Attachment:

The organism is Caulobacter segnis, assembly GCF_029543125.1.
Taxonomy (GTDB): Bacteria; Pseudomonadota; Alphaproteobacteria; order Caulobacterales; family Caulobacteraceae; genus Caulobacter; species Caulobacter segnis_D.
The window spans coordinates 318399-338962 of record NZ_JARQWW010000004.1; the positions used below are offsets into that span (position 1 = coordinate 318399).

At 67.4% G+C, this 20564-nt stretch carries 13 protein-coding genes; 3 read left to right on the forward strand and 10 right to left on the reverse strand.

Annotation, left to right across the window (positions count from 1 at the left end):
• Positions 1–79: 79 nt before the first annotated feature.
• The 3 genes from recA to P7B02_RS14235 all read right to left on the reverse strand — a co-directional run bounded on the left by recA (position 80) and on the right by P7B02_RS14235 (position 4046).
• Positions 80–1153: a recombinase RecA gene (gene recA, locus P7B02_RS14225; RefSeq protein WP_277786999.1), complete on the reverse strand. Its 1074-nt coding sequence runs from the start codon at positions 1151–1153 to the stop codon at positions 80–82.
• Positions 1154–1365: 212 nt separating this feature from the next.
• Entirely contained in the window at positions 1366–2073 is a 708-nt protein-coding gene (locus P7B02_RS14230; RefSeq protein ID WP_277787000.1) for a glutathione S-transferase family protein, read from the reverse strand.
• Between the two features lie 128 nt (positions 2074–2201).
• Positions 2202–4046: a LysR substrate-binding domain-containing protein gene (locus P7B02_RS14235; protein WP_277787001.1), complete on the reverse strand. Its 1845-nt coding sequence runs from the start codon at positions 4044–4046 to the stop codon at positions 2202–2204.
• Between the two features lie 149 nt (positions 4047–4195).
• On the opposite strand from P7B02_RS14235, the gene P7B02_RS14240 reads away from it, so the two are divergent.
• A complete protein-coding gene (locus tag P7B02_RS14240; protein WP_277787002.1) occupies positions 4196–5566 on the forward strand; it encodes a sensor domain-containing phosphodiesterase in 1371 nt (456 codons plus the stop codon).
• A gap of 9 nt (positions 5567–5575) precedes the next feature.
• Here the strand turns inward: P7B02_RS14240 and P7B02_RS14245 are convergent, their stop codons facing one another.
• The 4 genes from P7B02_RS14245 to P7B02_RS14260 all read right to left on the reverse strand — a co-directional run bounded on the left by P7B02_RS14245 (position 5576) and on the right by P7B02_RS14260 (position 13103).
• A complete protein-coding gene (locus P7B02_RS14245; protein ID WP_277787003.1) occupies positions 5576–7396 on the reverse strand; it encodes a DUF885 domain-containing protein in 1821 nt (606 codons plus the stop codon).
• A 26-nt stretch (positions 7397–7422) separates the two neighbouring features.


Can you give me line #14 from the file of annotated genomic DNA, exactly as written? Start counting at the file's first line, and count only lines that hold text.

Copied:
• On the opposite strand from P7B02_RS14235, the gene P7B02_RS14240 reads away from it, so the two are divergent.